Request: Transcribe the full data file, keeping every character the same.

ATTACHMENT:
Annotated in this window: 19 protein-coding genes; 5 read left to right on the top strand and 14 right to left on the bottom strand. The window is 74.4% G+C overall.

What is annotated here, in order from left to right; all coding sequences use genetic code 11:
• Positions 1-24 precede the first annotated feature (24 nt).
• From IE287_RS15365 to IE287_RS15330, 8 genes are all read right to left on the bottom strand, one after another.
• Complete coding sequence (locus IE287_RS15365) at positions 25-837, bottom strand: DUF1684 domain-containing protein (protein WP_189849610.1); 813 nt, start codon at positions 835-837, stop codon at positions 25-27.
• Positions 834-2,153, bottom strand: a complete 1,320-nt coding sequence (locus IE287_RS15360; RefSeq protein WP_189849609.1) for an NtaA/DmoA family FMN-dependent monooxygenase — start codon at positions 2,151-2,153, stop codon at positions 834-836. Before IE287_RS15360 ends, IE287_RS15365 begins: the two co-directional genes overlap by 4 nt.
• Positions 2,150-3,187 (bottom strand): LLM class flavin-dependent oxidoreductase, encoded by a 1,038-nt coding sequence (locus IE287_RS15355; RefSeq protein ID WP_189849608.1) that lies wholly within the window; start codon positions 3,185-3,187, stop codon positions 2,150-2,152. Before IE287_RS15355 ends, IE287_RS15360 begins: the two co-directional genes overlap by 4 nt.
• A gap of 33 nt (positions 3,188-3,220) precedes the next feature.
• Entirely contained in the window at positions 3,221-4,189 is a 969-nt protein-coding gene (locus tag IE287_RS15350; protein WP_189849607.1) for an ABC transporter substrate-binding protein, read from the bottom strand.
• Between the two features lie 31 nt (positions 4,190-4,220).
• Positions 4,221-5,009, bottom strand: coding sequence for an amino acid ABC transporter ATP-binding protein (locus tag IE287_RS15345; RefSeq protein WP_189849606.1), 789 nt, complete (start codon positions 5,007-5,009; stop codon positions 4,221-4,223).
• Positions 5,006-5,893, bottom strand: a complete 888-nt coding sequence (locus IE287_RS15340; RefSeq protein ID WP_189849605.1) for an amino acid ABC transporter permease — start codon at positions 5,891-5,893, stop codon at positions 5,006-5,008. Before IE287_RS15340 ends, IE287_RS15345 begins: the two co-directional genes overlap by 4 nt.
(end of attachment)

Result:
Annotated in this window: 19 protein-coding genes; 5 read left to right on the top strand and 14 right to left on the bottom strand. The window is 74.4% G+C overall.

What is annotated here, in order from left to right; all coding sequences use genetic code 11:
• Positions 1-24 precede the first annotated feature (24 nt).
• From IE287_RS15365 to IE287_RS15330, 8 genes are all read right to left on the bottom strand, one after another.
• Complete coding sequence (locus IE287_RS15365) at positions 25-837, bottom strand: DUF1684 domain-containing protein (protein WP_189849610.1); 813 nt, start codon at positions 835-837, stop codon at positions 25-27.
• Positions 834-2,153, bottom strand: a complete 1,320-nt coding sequence (locus IE287_RS15360; RefSeq protein WP_189849609.1) for an NtaA/DmoA family FMN-dependent monooxygenase — start codon at positions 2,151-2,153, stop codon at positions 834-836. Before IE287_RS15360 ends, IE287_RS15365 begins: the two co-directional genes overlap by 4 nt.
• Positions 2,150-3,187 (bottom strand): LLM class flavin-dependent oxidoreductase, encoded by a 1,038-nt coding sequence (locus IE287_RS15355; RefSeq protein ID WP_189849608.1) that lies wholly within the window; start codon positions 3,185-3,187, stop codon positions 2,150-2,152. Before IE287_RS15355 ends, IE287_RS15360 begins: the two co-directional genes overlap by 4 nt.
• A gap of 33 nt (positions 3,188-3,220) precedes the next feature.
• Entirely contained in the window at positions 3,221-4,189 is a 969-nt protein-coding gene (locus tag IE287_RS15350; protein WP_189849607.1) for an ABC transporter substrate-binding protein, read from the bottom strand.
• Between the two features lie 31 nt (positions 4,190-4,220).
• Positions 4,221-5,009, bottom strand: coding sequence for an amino acid ABC transporter ATP-binding protein (locus tag IE287_RS15345; RefSeq protein WP_189849606.1), 789 nt, complete (start codon positions 5,007-5,009; stop codon positions 4,221-4,223).
• Positions 5,006-5,893, bottom strand: a complete 888-nt coding sequence (locus IE287_RS15340; RefSeq protein ID WP_189849605.1) for an amino acid ABC transporter permease — start codon at positions 5,891-5,893, stop codon at positions 5,006-5,008. Before IE287_RS15340 ends, IE287_RS15345 begins: the two co-directional genes overlap by 4 nt.